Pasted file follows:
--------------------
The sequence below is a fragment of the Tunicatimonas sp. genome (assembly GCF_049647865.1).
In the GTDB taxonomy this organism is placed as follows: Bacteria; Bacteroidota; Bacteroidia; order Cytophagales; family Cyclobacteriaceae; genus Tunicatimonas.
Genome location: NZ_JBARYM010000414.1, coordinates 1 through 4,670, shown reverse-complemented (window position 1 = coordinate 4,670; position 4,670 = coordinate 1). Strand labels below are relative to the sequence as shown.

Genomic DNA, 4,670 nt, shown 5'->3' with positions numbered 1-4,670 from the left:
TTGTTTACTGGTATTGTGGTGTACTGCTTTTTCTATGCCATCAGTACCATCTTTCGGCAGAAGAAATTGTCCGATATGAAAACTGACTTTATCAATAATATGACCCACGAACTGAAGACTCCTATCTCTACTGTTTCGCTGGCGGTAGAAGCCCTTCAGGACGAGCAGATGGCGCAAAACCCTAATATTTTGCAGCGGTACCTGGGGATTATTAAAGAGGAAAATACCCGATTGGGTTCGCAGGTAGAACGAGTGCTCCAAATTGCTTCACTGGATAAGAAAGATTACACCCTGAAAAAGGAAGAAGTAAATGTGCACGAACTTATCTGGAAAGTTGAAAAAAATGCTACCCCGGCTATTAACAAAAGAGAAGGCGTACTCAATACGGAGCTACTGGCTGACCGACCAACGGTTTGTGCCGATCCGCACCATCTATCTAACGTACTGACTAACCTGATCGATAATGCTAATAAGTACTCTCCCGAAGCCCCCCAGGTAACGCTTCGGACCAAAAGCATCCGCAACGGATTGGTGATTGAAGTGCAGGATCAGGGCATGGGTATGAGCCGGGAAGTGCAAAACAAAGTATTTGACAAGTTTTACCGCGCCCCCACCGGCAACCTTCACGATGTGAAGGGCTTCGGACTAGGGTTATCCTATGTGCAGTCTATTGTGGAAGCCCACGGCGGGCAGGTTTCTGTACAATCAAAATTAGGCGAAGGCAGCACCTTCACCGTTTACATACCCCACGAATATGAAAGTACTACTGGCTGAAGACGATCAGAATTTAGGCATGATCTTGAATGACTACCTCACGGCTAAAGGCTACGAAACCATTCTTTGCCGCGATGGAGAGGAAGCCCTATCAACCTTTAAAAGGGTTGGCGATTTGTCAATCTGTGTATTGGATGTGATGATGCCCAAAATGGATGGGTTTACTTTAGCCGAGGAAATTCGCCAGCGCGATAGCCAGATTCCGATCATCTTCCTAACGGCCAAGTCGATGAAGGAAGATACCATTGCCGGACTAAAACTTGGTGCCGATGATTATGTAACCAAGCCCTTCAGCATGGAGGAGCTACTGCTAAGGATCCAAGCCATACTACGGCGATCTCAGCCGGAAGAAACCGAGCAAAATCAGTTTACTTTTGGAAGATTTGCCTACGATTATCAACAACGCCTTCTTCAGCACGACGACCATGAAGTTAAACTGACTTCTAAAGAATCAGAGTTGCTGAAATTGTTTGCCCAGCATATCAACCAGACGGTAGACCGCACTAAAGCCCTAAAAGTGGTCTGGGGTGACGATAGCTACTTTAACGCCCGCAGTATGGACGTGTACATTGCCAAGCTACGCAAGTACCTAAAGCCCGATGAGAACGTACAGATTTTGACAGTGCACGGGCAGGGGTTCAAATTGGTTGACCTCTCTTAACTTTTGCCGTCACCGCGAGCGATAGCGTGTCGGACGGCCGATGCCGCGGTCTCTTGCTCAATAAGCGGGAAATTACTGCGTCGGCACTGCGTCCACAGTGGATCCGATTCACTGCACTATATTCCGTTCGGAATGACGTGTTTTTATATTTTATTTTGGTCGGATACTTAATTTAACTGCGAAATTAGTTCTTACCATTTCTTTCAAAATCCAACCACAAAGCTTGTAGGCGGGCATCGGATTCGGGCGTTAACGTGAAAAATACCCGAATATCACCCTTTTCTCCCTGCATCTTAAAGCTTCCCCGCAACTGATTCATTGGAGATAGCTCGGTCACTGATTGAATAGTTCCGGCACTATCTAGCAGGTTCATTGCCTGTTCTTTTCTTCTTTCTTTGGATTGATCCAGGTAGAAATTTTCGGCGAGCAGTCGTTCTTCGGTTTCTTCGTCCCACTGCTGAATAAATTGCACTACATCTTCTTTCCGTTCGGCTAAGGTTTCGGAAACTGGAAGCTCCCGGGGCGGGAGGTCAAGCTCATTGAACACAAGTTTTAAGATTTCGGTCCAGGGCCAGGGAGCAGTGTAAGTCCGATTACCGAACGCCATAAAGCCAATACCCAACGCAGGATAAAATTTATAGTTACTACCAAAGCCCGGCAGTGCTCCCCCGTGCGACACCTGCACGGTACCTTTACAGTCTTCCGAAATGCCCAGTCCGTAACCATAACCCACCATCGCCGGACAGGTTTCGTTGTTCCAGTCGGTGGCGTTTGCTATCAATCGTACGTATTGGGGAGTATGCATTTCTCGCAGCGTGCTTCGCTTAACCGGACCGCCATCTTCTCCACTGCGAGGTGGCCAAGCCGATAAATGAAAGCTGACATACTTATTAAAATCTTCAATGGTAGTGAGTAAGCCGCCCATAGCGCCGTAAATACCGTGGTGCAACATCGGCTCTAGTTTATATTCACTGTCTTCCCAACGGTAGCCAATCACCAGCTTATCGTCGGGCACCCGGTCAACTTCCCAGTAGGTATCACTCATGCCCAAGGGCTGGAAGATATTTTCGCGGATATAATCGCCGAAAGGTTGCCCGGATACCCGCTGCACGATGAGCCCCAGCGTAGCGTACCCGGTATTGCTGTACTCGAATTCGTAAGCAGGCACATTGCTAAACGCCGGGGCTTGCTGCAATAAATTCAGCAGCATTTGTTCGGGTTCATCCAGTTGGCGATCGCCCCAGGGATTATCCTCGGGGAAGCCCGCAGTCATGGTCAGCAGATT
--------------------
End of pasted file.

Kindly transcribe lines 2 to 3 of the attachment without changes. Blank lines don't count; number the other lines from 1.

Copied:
In the GTDB taxonomy this organism is placed as follows: Bacteria; Bacteroidota; Bacteroidia; order Cytophagales; family Cyclobacteriaceae; genus Tunicatimonas.
Genome location: NZ_JBARYM010000414.1, coordinates 1 through 4,670, shown reverse-complemented (window position 1 = coordinate 4,670; position 4,670 = coordinate 1). Strand labels below are relative to the sequence as shown.